Al Qaeda eyes on Bangladesh

by Salah Uddin Shoaib Choudhury

(June 29, Dhaka, Sri Lanka Guardian) Notorious terror kingpin and Al Qaeda man Mullah Omar has signed a sermon endorsing Islamist Jihad in Bangladesh with the goal of seizing power from the democratically elected government thus transforming the moderate Muslim nation into an Islamic republic. According to various sources, a number of Islamist politicians and clergies in Bangladesh are having regular contact with Mullah Omar and other top ranking terrorists in Al Qaeda. It is already reported that, Jihadists are taking extensive preparations under the direct guidance of Al Qaeda kingpins to stage Islamic revolution in Bangladesh. With this goal, recruitment and training of Jihadists are continuing in more than 71,000 Madrassas throughout the country as well as hidden training camps within Chittagong Hill Tract area, Burmese Border and mountains in Nepal.

Being heavily combated by US forces in Afghanistan, several top ranking Al Qaeda kingpins moved to South Asian region. It was even reported few years back that, Osama Bin Laden also was shuttling in between his hidden bases in Afghanistan and Nepal’s mountainous areas.

Osama Bin Laden was reportedly not happy with the concept of Bengali nationalism among the Muslims of Bangladesh. Accordingly, after the withdrawal of Soviet forces in 1989 he convened a meeting of some of his trusted Mujahideens from Bangladesh and advised them to organise the Muslim youths to transform their country into Dar-Ul-Islam. A number of Bangladeshi Jihadists were reportedly present in the meeting. In 1998, Osama Bin Laden formed International Islamic Front [IIB] for Jihad against Jews and Christians. This group was formed with Jihadists from Egypt, Pakistan, Iran and Bangladesh. On February 23, 1998 IIF issued a Fatwa with signature of Osama Bin Laden calling upon Muslims to attack on all Americans including civilians. With long-term strategy to replace the existing political structure of the word with Caliphate, Laden’s immediate priority was to destroy the USA and its allies.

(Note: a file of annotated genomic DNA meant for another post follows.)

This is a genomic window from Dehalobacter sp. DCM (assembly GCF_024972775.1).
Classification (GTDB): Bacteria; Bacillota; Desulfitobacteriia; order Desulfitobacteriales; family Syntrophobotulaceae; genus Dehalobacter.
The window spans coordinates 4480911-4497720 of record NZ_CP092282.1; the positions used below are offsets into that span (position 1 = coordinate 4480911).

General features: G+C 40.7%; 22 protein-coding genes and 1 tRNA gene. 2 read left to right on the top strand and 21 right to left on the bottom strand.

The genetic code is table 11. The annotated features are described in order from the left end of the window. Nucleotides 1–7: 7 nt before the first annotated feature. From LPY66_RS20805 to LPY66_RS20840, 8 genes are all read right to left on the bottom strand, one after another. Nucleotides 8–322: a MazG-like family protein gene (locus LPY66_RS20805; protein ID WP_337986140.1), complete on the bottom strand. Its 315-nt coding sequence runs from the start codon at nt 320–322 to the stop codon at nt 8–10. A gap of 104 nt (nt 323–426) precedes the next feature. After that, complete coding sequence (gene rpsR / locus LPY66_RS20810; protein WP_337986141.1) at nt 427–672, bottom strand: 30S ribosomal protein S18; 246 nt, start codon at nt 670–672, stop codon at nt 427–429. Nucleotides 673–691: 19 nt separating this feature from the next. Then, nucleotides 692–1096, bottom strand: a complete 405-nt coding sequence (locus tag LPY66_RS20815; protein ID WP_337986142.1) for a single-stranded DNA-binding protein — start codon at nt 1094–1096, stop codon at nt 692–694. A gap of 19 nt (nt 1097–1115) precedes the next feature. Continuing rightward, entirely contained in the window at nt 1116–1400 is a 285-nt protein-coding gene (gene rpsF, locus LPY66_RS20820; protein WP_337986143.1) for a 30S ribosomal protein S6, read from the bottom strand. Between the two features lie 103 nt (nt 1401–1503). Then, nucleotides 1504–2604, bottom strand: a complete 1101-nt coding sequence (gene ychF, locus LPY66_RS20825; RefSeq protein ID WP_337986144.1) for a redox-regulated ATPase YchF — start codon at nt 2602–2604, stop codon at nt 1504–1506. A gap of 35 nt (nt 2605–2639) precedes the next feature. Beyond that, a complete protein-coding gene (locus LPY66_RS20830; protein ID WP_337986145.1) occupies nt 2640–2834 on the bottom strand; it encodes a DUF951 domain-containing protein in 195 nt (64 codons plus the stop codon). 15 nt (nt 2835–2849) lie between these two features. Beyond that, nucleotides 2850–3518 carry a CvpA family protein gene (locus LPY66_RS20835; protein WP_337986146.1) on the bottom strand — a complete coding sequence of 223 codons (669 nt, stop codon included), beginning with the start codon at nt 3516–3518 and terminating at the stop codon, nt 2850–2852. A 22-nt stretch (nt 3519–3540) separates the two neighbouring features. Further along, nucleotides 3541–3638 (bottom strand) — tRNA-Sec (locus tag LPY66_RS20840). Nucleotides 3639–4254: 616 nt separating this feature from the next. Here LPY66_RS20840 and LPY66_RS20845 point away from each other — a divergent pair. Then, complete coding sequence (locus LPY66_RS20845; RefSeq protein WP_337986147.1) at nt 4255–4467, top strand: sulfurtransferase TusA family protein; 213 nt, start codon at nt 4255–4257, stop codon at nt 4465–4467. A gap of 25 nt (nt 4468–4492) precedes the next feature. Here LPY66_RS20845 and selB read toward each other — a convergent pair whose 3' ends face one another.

In 2004 TIME magazine reported in an article that Bangladesh may become a dangerous new front in America's war against terror and militant Islamic groups may be using Bangladesh to hide arms and ammunition. It followed a similar story that appeared in Far Eastern Economic Review in April 2004. Earlier on October 14, 2002, journalist Alex Perry wrote another article titled ‘Deadly Cargo’ in TIME magazine described how arms and explosives were transported within Bangladeshi territory by a ship named MV Mecca. Though none of the Bangladeshi sources ever were even aware of this huge deadly cargo, Alex Perry’s investigative journalism brought a huge picture of great concern on spot light.